For Rupal, “I get to work on projects that have an impact further downstream far greater than I might think or can see - these are some of my most positive moments”. 

She wisely notes that,  “no matter where they are in the world, everyone has to deal with financial systems in some form. Being able to work in fintech, and a woman in fintech, gives me the opportunity to add my voice and be part of this bigger story making these financial systems and services more inclusive.”

Joni’s positive experiences come from her work at Nomanini: “Nomanini celebrates women and we are actively looking at attracting and appointing female talent into our business. Being able to work from home makes it so much easier for the mothers in our team to keep a healthy work life balance. Diversity and inclusion is high on our agenda, and our business celebrates Women’s Day to remind our female talent that their  voices matter, that their talent is appreciated and that, at Nomanini, all voices are equal.”

For Natalia, “working in tech but more specifically at Nomanini, has provided me with a host of experiences that I don't think I would have found elsewhere. Nomanini has a flat organisational structure and this means we are always learning from each other, regardless of our title or number of years experience. Being agile is at the heart of the business and I've always been placed in situations where I am encouraged and directed as opposed to instructed, which gives you the space and freedom to learn as well as make mistakes and then subsequently rectify them as appropriate. Working for a small team means you get to intricately know and understand all of the elements of the business and the real systemic impact that all of us have on the organisation as a whole. It's a privilege to work in this space and looking forward to many more positive experiences in the years to come.”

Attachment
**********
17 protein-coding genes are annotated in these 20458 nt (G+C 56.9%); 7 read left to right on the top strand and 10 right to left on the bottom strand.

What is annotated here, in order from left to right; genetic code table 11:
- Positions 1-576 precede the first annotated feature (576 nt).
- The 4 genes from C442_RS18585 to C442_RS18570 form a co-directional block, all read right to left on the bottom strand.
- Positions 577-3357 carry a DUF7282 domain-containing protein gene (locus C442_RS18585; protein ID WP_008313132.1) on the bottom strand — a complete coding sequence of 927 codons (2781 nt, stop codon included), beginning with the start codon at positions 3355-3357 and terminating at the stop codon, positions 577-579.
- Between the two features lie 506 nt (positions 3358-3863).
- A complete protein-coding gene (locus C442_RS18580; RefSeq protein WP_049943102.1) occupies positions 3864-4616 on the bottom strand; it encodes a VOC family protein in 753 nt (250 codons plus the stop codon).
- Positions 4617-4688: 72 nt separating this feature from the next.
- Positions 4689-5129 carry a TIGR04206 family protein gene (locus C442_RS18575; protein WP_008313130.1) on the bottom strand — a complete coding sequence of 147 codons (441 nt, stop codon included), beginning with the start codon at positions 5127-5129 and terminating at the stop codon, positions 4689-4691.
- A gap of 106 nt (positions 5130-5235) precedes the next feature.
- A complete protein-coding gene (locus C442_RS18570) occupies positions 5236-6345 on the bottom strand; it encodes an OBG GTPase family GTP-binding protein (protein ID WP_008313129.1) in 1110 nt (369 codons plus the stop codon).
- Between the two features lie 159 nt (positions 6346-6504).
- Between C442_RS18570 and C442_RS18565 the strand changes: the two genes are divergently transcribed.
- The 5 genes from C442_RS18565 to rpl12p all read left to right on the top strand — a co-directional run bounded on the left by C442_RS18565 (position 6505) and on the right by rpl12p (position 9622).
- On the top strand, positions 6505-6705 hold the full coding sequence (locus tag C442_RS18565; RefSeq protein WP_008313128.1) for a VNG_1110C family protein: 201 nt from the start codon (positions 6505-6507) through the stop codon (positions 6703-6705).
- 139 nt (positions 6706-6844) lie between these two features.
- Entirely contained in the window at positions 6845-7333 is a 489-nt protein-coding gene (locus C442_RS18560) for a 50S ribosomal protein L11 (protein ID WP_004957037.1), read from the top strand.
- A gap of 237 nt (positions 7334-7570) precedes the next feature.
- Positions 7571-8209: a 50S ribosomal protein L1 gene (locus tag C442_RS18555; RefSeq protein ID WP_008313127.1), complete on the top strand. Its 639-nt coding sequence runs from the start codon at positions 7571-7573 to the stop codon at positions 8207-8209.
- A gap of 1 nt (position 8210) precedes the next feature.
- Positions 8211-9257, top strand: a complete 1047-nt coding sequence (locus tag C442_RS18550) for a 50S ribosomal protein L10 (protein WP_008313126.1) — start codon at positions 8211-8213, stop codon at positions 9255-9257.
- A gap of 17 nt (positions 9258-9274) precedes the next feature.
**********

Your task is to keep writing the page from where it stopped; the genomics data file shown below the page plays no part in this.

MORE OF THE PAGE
We’re excited about the future of Nomanini. We have big goals and lots to achieve, but we know that we’ll get it all done. And in a big way, that’s because we know that we have women like this to lead us, encourage us, and continue to accelerate our growth. We believe that our business and everyone in it is made infinitely better with the diversity that they, and everyone else on our team, brings. 

About Nomanini

Nomanini is a pioneering fintech that connects merchants, distributors and service providers to overcome fragmentation, optimise digital distribution, and scale Africa’s informal retail ecosystem by combining new digital financial services with existing distribution networks.

Nomanini was founded in 2010 and is headquartered in South Africa.